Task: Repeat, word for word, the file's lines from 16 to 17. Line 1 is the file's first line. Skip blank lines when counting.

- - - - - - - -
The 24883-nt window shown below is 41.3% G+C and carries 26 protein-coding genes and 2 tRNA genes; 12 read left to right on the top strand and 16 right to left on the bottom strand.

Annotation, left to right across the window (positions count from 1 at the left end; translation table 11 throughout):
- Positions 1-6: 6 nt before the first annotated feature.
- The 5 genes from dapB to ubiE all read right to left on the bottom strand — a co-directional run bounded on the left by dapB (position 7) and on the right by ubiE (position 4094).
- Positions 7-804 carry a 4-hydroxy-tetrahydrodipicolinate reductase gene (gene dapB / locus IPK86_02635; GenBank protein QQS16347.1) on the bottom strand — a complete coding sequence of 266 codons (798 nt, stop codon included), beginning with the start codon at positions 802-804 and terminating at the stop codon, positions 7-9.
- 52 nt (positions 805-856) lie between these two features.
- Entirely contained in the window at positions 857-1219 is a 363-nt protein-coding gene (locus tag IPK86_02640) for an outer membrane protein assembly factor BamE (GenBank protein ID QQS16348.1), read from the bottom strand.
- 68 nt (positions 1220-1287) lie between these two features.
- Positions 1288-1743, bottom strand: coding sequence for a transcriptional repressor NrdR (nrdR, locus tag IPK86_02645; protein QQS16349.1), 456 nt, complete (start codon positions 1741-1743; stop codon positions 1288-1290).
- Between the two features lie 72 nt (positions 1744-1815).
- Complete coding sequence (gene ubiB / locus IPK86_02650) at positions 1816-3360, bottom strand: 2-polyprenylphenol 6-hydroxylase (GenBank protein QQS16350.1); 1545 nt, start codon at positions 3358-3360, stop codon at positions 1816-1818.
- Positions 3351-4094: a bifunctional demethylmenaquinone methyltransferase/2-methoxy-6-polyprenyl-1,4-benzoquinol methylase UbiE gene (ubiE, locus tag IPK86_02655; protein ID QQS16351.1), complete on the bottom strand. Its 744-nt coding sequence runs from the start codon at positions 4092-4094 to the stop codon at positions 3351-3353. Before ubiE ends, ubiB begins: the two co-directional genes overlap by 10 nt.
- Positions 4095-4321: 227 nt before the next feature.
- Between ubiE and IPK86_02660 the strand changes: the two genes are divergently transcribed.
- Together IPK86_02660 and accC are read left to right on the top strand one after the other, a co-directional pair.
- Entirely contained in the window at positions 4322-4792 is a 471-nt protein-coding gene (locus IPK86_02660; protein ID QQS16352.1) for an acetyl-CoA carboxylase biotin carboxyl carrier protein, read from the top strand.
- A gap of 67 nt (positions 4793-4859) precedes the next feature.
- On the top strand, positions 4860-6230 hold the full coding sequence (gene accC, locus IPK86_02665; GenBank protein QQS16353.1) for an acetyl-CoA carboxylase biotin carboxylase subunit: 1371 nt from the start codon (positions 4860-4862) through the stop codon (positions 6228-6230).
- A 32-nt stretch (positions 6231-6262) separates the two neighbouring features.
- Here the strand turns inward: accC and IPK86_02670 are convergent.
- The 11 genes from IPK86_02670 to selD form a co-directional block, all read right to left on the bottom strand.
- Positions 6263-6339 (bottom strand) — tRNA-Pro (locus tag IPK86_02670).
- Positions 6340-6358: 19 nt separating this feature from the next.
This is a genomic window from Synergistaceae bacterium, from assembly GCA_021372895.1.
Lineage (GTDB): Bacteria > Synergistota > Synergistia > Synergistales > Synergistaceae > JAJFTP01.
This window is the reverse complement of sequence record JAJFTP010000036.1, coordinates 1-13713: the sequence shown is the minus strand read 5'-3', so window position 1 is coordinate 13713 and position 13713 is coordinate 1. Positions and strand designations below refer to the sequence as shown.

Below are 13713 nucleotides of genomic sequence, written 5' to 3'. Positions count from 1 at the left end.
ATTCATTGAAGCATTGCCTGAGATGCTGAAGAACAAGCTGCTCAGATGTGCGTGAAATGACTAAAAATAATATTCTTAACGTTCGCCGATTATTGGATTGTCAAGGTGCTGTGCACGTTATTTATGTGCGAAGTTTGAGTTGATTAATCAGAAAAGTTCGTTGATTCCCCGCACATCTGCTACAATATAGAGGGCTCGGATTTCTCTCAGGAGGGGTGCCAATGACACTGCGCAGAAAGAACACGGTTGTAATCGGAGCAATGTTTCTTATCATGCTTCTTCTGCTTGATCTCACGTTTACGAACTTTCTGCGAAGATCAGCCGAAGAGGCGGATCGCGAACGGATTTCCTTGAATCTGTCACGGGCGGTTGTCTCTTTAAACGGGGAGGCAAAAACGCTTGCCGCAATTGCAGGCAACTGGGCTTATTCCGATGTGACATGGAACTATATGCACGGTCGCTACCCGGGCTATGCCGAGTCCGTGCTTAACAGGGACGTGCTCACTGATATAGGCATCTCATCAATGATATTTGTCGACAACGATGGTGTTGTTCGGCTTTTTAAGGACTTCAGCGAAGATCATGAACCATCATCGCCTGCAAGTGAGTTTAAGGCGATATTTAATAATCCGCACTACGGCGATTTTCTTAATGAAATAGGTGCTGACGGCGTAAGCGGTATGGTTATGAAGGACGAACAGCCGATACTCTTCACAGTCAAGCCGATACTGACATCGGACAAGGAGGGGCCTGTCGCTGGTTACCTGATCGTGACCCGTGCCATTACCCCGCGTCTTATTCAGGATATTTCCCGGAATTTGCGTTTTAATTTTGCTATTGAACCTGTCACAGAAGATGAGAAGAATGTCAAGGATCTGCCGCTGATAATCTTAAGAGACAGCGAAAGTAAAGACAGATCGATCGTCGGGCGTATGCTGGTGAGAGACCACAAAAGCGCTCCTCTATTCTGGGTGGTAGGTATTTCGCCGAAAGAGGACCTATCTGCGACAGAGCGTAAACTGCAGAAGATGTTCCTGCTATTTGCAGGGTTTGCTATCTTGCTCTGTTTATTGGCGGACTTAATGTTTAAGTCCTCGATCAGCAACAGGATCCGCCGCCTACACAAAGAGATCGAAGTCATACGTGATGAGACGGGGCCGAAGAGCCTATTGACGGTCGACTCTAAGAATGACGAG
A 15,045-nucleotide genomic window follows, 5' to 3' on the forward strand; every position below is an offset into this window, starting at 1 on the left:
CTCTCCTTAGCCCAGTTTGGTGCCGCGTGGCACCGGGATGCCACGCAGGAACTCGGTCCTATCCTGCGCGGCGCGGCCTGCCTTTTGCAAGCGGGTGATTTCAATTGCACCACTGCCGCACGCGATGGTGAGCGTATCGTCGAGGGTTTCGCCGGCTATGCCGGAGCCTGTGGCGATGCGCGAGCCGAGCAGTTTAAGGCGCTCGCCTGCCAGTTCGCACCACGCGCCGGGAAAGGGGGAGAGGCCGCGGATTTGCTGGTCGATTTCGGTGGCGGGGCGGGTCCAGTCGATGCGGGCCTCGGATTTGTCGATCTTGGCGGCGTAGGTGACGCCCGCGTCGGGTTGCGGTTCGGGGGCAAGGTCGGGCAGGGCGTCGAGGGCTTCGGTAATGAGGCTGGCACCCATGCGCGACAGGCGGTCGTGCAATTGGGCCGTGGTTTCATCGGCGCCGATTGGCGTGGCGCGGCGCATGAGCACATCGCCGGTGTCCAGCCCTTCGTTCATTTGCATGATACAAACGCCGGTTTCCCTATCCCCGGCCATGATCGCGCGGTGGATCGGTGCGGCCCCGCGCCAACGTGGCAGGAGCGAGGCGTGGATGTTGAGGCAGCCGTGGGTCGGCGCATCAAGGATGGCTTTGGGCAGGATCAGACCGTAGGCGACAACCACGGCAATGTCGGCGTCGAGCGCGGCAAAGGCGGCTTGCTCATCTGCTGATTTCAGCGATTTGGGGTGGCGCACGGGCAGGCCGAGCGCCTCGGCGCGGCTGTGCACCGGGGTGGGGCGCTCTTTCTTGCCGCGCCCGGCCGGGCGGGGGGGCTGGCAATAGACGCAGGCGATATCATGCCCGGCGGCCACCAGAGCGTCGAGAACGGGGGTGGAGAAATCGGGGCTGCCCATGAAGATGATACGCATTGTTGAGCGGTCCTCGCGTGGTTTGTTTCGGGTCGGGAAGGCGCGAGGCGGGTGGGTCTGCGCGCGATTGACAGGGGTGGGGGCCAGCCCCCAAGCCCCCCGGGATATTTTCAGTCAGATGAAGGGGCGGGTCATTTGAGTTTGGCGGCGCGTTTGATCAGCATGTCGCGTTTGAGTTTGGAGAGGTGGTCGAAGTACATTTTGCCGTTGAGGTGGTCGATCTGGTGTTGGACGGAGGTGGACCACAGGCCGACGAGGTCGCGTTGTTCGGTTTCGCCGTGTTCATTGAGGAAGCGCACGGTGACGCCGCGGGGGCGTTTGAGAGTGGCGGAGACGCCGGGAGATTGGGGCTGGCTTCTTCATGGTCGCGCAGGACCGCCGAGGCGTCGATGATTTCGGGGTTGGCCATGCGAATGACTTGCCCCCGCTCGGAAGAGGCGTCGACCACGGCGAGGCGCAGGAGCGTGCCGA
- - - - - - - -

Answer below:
- Entirely contained in the window at positions 4322-4792 is a 471-nt protein-coding gene (locus IPK86_02660; protein ID QQS16352.1) for an acetyl-CoA carboxylase biotin carboxyl carrier protein, read from the top strand.
- A gap of 67 nt (positions 4793-4859) precedes the next feature.